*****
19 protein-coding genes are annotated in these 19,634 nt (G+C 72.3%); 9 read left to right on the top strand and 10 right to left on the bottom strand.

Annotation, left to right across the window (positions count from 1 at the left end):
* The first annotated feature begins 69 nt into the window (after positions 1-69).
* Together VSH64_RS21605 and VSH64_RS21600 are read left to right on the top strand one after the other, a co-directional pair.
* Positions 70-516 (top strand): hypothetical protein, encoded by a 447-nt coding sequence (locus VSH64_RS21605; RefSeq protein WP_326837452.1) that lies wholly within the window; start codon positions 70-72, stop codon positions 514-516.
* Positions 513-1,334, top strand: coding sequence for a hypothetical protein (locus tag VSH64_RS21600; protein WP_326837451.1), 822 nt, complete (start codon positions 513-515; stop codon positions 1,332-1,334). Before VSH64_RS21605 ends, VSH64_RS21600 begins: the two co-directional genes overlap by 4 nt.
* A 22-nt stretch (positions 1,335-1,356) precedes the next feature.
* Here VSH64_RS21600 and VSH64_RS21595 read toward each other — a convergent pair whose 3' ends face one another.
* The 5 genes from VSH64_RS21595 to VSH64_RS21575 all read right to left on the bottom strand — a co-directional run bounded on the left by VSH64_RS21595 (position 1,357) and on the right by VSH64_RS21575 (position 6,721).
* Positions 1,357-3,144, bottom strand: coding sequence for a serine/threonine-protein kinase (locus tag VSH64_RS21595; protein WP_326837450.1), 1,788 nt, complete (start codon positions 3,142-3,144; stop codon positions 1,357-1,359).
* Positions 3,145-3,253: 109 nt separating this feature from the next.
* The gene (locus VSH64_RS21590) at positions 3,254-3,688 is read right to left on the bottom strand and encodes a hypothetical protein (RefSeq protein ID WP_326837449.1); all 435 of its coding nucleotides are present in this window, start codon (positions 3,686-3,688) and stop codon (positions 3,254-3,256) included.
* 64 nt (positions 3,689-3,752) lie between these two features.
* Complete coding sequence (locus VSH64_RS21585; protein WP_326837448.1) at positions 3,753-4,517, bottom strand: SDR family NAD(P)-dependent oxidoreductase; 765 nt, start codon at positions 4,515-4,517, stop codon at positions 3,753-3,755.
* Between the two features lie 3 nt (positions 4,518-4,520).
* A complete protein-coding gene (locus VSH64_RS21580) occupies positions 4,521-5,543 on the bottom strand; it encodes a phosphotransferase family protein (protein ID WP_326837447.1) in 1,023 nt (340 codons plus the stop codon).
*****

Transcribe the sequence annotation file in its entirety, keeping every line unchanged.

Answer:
19 protein-coding genes are annotated in these 19,634 nt (G+C 72.3%); 9 read left to right on the top strand and 10 right to left on the bottom strand.

Annotation, left to right across the window (positions count from 1 at the left end):
* The first annotated feature begins 69 nt into the window (after positions 1-69).
* Together VSH64_RS21605 and VSH64_RS21600 are read left to right on the top strand one after the other, a co-directional pair.
* Positions 70-516 (top strand): hypothetical protein, encoded by a 447-nt coding sequence (locus VSH64_RS21605; RefSeq protein WP_326837452.1) that lies wholly within the window; start codon positions 70-72, stop codon positions 514-516.
* Positions 513-1,334, top strand: coding sequence for a hypothetical protein (locus tag VSH64_RS21600; protein WP_326837451.1), 822 nt, complete (start codon positions 513-515; stop codon positions 1,332-1,334). Before VSH64_RS21605 ends, VSH64_RS21600 begins: the two co-directional genes overlap by 4 nt.
* A 22-nt stretch (positions 1,335-1,356) precedes the next feature.
* Here VSH64_RS21600 and VSH64_RS21595 read toward each other — a convergent pair whose 3' ends face one another.
* The 5 genes from VSH64_RS21595 to VSH64_RS21575 all read right to left on the bottom strand — a co-directional run bounded on the left by VSH64_RS21595 (position 1,357) and on the right by VSH64_RS21575 (position 6,721).
* Positions 1,357-3,144, bottom strand: coding sequence for a serine/threonine-protein kinase (locus tag VSH64_RS21595; protein WP_326837450.1), 1,788 nt, complete (start codon positions 3,142-3,144; stop codon positions 1,357-1,359).
* Positions 3,145-3,253: 109 nt separating this feature from the next.
* The gene (locus VSH64_RS21590) at positions 3,254-3,688 is read right to left on the bottom strand and encodes a hypothetical protein (RefSeq protein ID WP_326837449.1); all 435 of its coding nucleotides are present in this window, start codon (positions 3,686-3,688) and stop codon (positions 3,254-3,256) included.
* 64 nt (positions 3,689-3,752) lie between these two features.
* Complete coding sequence (locus VSH64_RS21585; protein WP_326837448.1) at positions 3,753-4,517, bottom strand: SDR family NAD(P)-dependent oxidoreductase; 765 nt, start codon at positions 4,515-4,517, stop codon at positions 3,753-3,755.
* Between the two features lie 3 nt (positions 4,518-4,520).
* A complete protein-coding gene (locus VSH64_RS21580) occupies positions 4,521-5,543 on the bottom strand; it encodes a phosphotransferase family protein (protein ID WP_326837447.1) in 1,023 nt (340 codons plus the stop codon).